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Anna Phan | USLHC | USA

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Not all things are created equally…


At the end of my last post, I left you all with the above plot (from this ATLAS conference note) without any real explanations. It’s actually quite a nice result, so I thought I might go through it in a little more detail today.

So what does the plot show? Reading the axes, it shows the lepton charge asymmetry as a function of lepton pseudorapidity of leptonic W events.

What does this actually mean? To answer this, let’s go back to what a W boson is. On the right here, it’s a cute little plush toy, which you can buy from Particle Zoo. In real life, it’s massive charged elementary particle. This means there is a positive W boson, and a negative W boson, \(W^+\) and \(W^-\) respectively. When a W boson decays into a charged lepton and corresponding neutrino, due to charge conservation, the charge of the lepton must match the charge of the W boson. So the above plot of lepton charge asymmetry is actually a plot of W charge asymmetry, which can be interpreted as a W production asymmetry, \(A_W = \frac{\sigma_{W^+} – \sigma_{W^-}}{\sigma_{W^+} + \sigma_{W^-}} \).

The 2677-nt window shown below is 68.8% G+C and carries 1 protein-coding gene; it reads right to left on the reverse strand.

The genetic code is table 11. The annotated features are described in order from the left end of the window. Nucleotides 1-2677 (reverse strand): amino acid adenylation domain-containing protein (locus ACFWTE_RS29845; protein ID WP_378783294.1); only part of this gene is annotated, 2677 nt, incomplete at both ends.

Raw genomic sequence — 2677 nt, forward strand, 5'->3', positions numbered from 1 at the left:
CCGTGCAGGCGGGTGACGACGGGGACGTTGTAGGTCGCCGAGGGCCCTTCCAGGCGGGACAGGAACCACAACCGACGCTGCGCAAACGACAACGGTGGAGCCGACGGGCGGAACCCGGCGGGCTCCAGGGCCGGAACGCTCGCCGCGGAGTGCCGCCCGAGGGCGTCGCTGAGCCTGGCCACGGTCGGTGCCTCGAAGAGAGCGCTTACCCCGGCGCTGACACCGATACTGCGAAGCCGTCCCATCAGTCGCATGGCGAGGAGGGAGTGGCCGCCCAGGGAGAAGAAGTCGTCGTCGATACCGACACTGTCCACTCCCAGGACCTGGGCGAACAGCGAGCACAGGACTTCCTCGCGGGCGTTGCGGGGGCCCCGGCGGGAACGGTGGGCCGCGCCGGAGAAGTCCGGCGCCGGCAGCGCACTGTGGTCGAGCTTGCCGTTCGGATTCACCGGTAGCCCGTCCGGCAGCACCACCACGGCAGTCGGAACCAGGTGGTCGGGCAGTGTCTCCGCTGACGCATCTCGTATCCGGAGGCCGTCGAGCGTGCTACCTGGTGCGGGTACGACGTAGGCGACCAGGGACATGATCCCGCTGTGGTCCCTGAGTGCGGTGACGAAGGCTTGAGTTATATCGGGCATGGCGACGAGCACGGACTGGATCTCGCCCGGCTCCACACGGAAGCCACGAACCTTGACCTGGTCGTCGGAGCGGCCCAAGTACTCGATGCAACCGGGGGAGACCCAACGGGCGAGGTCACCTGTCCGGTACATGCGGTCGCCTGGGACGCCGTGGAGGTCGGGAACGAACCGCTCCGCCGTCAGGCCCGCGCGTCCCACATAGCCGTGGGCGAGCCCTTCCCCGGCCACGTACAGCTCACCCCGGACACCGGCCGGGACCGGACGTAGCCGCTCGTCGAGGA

So why is there a W production asymmetry? Let’s look at how a W boson is produced in a proton-proton collision. On the left here, we have a Feynman diagram of this process, where you can see that to make a positive W boson, you need a certain combination of quark and antiquark, most often an up quark and an antidown quark. To make a negative W boson, you need the opposite combination, a down quark and an antiup quark.


The production asymmetry occurs because, as illustrated in the diagram on the right, the proton contain two valence up quarks and one valence down quark in a sea of quark-antiquark paris and gluons. So in a proton-proton collision, there is a higher probability of a up and an antidown quark interacting than an antiup quark and a down quark, and hence more positive W bosons are produced compared to negative W bosons.

So that’s why there’s a W production asymmetry, but why does it depend on pseudorapidity? And what is pseudorapidity anyway?

Well, pseudorapidity is a measure of the angle at which the W boson was produced, which depends on the momentum of the two quarks from which the W boson was produced. The quarks and gluons within a proton carry a fraction, \(x\), of the total proton momentum, which is described by a parton density function \(f(x)\). The plot on the left shows the proton parton distribution functions for various types of quarks and anitiquarks, as well as gluons, for a particular proton collision energy scale \(Q\).

So the momentum of the quarks which produce the W boson varies from collision to collision, depending on their parton density functions, which causes the W production asymmetry, caused by the quark content of the proton, to vary with pseudorapidity. Which is what the plot shows!

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